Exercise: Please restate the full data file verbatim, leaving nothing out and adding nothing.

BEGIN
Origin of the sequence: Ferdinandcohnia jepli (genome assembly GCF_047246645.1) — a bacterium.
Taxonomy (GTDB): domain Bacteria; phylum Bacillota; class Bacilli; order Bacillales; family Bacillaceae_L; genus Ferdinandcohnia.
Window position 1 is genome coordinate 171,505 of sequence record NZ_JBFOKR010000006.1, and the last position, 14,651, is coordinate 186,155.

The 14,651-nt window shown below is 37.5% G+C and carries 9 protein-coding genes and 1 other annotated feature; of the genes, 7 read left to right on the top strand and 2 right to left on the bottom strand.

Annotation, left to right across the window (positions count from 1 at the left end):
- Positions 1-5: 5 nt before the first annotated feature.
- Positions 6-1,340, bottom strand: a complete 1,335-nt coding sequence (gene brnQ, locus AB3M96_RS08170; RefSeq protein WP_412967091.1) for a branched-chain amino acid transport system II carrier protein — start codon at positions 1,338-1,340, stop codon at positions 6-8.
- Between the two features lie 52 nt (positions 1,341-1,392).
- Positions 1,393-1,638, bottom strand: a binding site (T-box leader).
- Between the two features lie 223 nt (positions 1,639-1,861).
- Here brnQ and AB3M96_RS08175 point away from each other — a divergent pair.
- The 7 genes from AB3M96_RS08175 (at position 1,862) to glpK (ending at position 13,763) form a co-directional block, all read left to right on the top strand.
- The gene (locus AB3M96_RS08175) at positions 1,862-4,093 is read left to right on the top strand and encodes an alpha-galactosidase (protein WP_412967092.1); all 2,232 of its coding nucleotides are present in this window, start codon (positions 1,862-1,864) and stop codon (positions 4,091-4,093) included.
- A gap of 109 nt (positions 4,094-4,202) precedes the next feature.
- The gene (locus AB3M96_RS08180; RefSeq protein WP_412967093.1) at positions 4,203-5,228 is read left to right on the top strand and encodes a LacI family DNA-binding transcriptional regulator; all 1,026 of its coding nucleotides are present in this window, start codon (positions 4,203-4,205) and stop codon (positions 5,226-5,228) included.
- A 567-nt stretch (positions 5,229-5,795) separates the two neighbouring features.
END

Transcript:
Origin of the sequence: Ferdinandcohnia jepli (genome assembly GCF_047246645.1) — a bacterium.
Taxonomy (GTDB): domain Bacteria; phylum Bacillota; class Bacilli; order Bacillales; family Bacillaceae_L; genus Ferdinandcohnia.
Window position 1 is genome coordinate 171,505 of sequence record NZ_JBFOKR010000006.1, and the last position, 14,651, is coordinate 186,155.

The 14,651-nt window shown below is 37.5% G+C and carries 9 protein-coding genes and 1 other annotated feature; of the genes, 7 read left to right on the top strand and 2 right to left on the bottom strand.

Annotation, left to right across the window (positions count from 1 at the left end):
- Positions 1-5: 5 nt before the first annotated feature.
- Positions 6-1,340, bottom strand: a complete 1,335-nt coding sequence (gene brnQ, locus AB3M96_RS08170; RefSeq protein WP_412967091.1) for a branched-chain amino acid transport system II carrier protein — start codon at positions 1,338-1,340, stop codon at positions 6-8.
- Between the two features lie 52 nt (positions 1,341-1,392).
- Positions 1,393-1,638, bottom strand: a binding site (T-box leader).
- Between the two features lie 223 nt (positions 1,639-1,861).
- Here brnQ and AB3M96_RS08175 point away from each other — a divergent pair.
- The 7 genes from AB3M96_RS08175 (at position 1,862) to glpK (ending at position 13,763) form a co-directional block, all read left to right on the top strand.
- The gene (locus AB3M96_RS08175) at positions 1,862-4,093 is read left to right on the top strand and encodes an alpha-galactosidase (protein WP_412967092.1); all 2,232 of its coding nucleotides are present in this window, start codon (positions 1,862-1,864) and stop codon (positions 4,091-4,093) included.
- A gap of 109 nt (positions 4,094-4,202) precedes the next feature.
- The gene (locus AB3M96_RS08180; RefSeq protein WP_412967093.1) at positions 4,203-5,228 is read left to right on the top strand and encodes a LacI family DNA-binding transcriptional regulator; all 1,026 of its coding nucleotides are present in this window, start codon (positions 4,203-4,205) and stop codon (positions 5,226-5,228) included.
- A 567-nt stretch (positions 5,229-5,795) separates the two neighbouring features.